My friend Margo is one of those amazing bakers who can actually create her own recipes.  Anytime I try something new and want to figure out how to bake it, I go to her.  I can improvise fairly well when I’m cooking, but I respect baking as an exact science so I get a little nervous about changing ratios, etc.  Here is Margo’s recipe for crispy brown rice bars. I love being able to make this sort of thing for myself because 1) the cost for wholesome little snacks like these can equal the size of a mortgage payment over the course of a year 2) I just cringe every time I open one of the wrappers and know that most are headed for the land-fill 3) these are void of any preservatives that still come with many ‘natural’ and/or organic varieties.  

I’ve already praised the benefits of almonds and dried fruits (See the post with the recipe for date balls.), but these also contain one of my favorite ‘sneak-in’ ingredients: hemp seed.  I order mine in 5 lb. bags from Nutiva (www.nutiva.com).  It is easily stored in the refrigerator and is a great addition to smoothies and salads.  For baby food or salad dressing, try adding their hemp oil.  Hemp seed contains the perfect 3:1 ratio of Omega 6 to Omega 3 fatty acids.  For a quick synopsis, here’s a quick read from Wikipedia:

http://en.wikipedia.org/wiki/Hemp_oil

In addition to being gluten-free, I also like that this recipe calls for brown rice syrup and honey rather than white or brown sugar or agave nectar. I’m certainly not an expert on sugars and I don’t mind a little agave now and then, but I do believe that sugar is not as innocuous as the marketing companies whose clients include children’s cereal manufacturers, ketchup manufacturers and ‘whole wheat’ bread manufacturers would like you to believe.  It wreaks havoc on our immune and digestive systems and everything else in between.  More on that later.

Brown rice syrup is a polysaccharide (or ‘complex sugar’) rather than a monosaccharide (or ‘simple sugar’).  It’s still a sweetener so it should be used in moderation, but because of its structure, the body breaks it down more slowly so you don’t get the crazy spike in blood glucose levels that occurs with simple sugars.  It also means that the body can utilize it for energy rather than storing it as fat.   Honey is also a natural sweetener but, unlike processed sugar (e.g. white sugar), it retains its own natural digestive enzymes and nutrients.  I don’t know much about it, but raw honey is a very popular choice because it is completely unprocessed and, as a result, retains all of its natural nutritional benefits. Apparently it is good for allergies and as a natural antibiotic.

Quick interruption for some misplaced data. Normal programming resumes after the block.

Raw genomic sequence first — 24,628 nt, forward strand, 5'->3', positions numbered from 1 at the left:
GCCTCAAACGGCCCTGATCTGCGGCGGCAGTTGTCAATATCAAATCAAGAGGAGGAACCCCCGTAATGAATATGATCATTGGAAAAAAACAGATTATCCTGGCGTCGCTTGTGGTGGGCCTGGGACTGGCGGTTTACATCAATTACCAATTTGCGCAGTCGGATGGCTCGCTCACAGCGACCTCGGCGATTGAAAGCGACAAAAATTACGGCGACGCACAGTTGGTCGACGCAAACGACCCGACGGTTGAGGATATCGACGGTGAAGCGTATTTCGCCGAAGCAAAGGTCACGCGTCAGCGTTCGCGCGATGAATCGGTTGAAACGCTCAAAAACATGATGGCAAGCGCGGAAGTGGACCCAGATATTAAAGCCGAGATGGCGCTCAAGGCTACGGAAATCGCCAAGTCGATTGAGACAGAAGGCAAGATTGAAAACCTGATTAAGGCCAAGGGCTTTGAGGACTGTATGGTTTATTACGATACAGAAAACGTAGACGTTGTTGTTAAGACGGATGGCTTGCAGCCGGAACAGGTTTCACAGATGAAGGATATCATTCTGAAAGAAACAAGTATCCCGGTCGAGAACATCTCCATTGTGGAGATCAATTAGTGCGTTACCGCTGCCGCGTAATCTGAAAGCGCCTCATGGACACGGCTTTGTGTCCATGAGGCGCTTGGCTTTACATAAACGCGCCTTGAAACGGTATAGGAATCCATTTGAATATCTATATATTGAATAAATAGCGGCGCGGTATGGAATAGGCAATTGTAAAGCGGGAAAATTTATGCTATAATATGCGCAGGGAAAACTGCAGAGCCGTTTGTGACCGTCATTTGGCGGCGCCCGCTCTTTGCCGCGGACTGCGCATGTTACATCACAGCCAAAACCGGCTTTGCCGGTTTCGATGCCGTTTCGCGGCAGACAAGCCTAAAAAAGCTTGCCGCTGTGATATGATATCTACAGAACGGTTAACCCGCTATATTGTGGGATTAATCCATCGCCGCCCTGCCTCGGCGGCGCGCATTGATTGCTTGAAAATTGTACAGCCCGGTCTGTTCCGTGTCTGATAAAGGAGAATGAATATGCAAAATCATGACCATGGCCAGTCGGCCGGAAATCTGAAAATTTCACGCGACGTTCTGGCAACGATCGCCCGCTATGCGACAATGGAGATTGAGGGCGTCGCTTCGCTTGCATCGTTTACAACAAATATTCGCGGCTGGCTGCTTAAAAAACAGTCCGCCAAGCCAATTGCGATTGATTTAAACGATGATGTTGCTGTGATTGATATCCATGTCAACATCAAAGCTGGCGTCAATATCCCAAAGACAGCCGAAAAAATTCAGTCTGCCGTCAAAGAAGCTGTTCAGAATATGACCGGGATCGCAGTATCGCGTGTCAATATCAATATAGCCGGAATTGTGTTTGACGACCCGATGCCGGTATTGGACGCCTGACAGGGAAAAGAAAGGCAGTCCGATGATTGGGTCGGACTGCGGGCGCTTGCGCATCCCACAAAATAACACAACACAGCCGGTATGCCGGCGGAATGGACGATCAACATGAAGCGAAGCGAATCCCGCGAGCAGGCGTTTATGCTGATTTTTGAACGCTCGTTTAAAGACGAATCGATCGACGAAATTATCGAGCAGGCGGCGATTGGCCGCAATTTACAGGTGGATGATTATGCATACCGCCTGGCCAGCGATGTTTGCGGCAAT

A note about gluten free: Thanks Joan, who wrote in to ask about brown rice syrup being gluten free.  I’ve now specified in Margo’s recipe to use Lundberg Farms because both their organic and eco-farmed versions are gluten free.  That’s the only brand I have used so I mistakenly assumed all varieties are gluten free…not so.  I checked http://www.glutenfreeliving.com and they indicate that it’s actually the fermentation process that determines the distinction.  If the brown rice is fermented with barley enzymes, the result is NOT gluten free.  If fungal enzymes are used, the resulting rice syrup IS gluten free.  If eating gluten free is not important to you, then obviously use whatever brand of brown rice syrup you prefer.  

Enjoy the recipe that follows…thanks Margo!

My kids are obsessed with these organic crispy brown rice bars – but we go through a case of them in a matter of weeks.  When I complained about it, BethAnn said what she always says to me about pre-packaged snack food:  “Couldn’t you make those?”  And I responded the way I always do:  (apologetic grimace) “Yeah probably, but I never will.”  So tackled the brown rice bars and came up with this versatile recipe that I hope will become as popular in your house.  My kids like to help make them too.

Crispy Rice Bars

3 cups organic brown crisp rice cereal (I like Barbara’s brand)

¼ cup raw almonds

¼ cup raw cashews

¼ cup shelled hemp seeds

½ cup raisins (or other small dried fruit; add enough to suit your taste)

1/3 cup smooth nut butter (peanut, almond, cashew, tahini, hazelnut would all work well, as would a combination)

¼ cup Lundberg Farms Gluten free brown rice syrup

¼ cup honey

Preheat oven to 350.

Grind nuts and seeds in a spice mill to coarse consistency.

Add these and raisins or other dried fruit to brown rice cereal.

Bring nut butter, honey and brown rice syrup to a boil in a small pot, and allow the mixture to bubble for about one minute (do not let it burn).

Pour nut butter mixture over rice mixture and stir thoroughly.

Turn out onto a greased 9×9 metal cake pan and press down with greased fingers.

Bake for about 10 minutes, just until edges begin to brown.

Allow to cool completely before cutting into bars.

Store in layers separated by parchment in an airtight container.